Ralph Adams Cram on “Clerical Barbering” (1907)

To the Editor of The Living Church:

THE letter of a correspondent in your issue of August 24th, dealing with the position of the clergy in the matter of facial adornment, calls attention to a question which is certainly delicate and personal, and as certainly a minor, and, at first thought, unimportant detail. On the other hand, we are fast coming to realize that “it is the little things that count,” and that it is precisely details of this kind that affect, subtly but efficiently, the welfare and the progress of the Church.

The matter of what has recently been called the “tonsorial ineptitudes” of the clergy is one of extreme interest from a psychological standpoint. Why do so many priests, yes, and even Bishops, bedeck themselves with the heavy and glowering moustache of the barkeeper or the metropolitan policeman, with the unearthly combination of moustache and side-whiskers of the epoch of the war between the states, with the bushy bunches beside the ears that once marked the Anglican ecclesiastic, or with that consummation of all ineptitudes, the Wesleyan chin-beard with the shaven upper lip?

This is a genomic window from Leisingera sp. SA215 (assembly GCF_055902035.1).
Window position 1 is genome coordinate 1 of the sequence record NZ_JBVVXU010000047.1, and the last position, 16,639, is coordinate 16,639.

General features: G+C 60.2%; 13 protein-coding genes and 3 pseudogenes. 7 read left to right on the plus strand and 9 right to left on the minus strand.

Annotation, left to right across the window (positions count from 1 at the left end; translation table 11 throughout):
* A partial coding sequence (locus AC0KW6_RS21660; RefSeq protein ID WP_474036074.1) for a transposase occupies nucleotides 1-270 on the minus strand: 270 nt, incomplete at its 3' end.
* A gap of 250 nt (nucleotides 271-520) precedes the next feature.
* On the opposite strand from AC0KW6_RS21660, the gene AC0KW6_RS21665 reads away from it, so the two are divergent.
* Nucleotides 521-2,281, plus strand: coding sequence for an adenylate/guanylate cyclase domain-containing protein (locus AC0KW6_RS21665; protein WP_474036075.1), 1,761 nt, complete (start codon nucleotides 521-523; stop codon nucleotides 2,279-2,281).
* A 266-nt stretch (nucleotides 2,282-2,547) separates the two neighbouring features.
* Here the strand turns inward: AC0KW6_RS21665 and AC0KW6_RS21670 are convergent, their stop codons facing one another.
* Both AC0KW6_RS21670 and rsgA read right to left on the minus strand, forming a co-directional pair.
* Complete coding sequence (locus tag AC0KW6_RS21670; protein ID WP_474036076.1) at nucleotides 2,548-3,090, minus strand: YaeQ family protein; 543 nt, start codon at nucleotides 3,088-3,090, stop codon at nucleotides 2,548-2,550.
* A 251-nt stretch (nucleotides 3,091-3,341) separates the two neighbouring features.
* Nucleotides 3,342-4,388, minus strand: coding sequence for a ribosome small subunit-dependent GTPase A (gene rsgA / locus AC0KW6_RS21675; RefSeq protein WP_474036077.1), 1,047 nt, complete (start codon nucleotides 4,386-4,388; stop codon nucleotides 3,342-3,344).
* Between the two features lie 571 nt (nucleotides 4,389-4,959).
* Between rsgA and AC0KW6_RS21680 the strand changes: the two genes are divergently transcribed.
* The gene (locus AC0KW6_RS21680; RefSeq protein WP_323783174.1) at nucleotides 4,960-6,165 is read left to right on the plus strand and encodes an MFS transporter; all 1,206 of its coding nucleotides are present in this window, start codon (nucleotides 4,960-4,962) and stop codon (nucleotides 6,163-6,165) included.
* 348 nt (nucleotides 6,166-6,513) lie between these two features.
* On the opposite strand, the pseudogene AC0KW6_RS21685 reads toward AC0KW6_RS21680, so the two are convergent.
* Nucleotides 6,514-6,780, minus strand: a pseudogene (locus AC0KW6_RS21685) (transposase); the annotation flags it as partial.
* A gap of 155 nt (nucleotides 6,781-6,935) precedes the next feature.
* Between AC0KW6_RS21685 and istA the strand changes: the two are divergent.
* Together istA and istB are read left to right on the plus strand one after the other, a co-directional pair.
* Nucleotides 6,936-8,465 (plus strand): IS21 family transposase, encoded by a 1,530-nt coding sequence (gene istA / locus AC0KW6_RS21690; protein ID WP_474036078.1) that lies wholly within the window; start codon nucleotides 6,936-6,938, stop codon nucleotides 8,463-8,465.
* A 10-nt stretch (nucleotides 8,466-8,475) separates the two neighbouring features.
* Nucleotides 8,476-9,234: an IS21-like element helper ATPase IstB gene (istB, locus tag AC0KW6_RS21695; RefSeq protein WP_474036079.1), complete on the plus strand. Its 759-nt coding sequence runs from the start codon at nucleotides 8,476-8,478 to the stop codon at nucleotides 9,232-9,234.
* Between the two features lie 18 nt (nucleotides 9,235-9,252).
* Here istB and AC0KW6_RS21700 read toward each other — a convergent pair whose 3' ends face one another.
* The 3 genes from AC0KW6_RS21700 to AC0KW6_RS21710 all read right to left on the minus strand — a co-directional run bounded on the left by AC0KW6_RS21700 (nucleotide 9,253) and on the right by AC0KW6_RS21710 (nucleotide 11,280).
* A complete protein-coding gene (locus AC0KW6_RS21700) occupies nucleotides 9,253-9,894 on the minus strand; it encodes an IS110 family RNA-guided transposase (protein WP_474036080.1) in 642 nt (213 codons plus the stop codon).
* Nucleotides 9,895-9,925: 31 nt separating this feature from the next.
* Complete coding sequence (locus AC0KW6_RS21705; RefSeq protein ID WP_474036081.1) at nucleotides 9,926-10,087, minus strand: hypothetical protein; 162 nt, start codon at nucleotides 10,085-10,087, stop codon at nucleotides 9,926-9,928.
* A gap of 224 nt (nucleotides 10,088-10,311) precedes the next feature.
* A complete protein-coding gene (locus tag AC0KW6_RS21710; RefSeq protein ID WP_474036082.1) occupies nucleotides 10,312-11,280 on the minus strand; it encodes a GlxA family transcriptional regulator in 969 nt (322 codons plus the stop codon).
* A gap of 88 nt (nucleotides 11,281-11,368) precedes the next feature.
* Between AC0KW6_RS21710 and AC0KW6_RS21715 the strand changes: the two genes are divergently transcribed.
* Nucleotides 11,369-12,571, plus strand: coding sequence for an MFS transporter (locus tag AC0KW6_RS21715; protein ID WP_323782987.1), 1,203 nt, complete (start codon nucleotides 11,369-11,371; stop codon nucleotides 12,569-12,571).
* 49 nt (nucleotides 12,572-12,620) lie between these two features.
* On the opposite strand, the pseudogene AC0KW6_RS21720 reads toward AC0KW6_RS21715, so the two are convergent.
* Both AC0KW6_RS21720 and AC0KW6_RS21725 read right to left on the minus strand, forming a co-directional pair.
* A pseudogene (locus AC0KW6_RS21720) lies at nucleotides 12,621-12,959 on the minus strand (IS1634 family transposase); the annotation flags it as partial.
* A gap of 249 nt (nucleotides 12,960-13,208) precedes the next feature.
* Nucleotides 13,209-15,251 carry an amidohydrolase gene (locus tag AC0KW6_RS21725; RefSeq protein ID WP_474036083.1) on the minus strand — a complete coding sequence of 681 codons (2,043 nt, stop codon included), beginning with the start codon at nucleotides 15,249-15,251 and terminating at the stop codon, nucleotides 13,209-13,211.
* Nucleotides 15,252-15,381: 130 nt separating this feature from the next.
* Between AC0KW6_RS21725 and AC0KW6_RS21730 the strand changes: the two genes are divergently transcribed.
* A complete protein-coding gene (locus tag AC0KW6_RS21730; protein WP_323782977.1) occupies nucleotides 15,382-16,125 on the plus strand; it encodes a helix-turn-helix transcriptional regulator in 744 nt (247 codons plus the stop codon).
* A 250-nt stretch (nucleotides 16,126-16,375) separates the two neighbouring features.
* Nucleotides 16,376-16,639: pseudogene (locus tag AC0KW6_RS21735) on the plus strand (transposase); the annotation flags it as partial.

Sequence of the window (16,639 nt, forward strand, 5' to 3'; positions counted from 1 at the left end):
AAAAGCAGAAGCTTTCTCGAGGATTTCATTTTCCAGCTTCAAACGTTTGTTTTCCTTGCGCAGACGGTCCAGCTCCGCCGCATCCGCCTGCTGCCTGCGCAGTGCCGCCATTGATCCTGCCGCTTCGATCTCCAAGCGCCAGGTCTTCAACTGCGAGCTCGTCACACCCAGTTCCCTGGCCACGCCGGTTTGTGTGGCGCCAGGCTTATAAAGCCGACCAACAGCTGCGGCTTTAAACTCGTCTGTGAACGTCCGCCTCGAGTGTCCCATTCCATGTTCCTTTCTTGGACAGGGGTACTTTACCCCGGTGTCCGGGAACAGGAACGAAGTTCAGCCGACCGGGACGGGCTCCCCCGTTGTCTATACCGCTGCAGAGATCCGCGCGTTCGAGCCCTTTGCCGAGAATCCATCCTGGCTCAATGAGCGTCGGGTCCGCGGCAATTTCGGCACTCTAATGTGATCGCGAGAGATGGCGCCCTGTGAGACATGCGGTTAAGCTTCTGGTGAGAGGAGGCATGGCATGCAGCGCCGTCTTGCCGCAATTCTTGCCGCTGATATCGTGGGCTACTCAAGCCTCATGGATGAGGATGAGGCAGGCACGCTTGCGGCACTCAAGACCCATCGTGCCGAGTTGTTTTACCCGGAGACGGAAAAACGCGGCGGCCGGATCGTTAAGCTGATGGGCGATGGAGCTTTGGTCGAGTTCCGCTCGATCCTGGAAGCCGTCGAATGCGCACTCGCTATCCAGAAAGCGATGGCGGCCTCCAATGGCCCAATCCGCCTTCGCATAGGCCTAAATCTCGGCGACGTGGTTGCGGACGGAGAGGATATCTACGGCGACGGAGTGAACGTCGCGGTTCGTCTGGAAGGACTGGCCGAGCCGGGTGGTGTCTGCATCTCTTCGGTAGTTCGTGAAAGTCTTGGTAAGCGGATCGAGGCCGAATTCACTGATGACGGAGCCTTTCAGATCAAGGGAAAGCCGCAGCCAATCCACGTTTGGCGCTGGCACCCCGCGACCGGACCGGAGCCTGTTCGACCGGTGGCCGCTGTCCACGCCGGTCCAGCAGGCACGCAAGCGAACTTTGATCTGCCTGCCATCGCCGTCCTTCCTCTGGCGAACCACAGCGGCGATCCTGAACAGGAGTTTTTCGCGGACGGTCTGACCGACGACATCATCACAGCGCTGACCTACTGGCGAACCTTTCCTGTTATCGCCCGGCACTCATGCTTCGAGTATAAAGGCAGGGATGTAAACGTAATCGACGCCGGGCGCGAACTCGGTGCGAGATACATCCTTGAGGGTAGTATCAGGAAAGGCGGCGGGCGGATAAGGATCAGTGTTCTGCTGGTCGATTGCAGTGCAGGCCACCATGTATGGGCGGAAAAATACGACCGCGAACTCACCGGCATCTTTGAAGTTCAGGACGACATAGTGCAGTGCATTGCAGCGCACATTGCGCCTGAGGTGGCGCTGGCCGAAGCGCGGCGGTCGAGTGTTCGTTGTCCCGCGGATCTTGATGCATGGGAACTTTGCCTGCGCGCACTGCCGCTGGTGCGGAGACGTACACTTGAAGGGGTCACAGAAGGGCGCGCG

There seem to be but three explanations: first, the procedure is a matter of principle; second, it is the result of vanity; third, it may be attributed to carelessness, indifference, or thoughtlessness.

Tradition and custom have imposed two courses on the clergy, and these held from the beginning until the seventeenth century: a priest may shave his beard completely or he may not shave at all: the reasons are perfectly obvious, one of the principal ones being that he is supposed to be above fantasticism, vanity, and excessive individualism. If a priest or Bishop depart from this custom of sixteen hundred years he must do so for one of the reasons named above.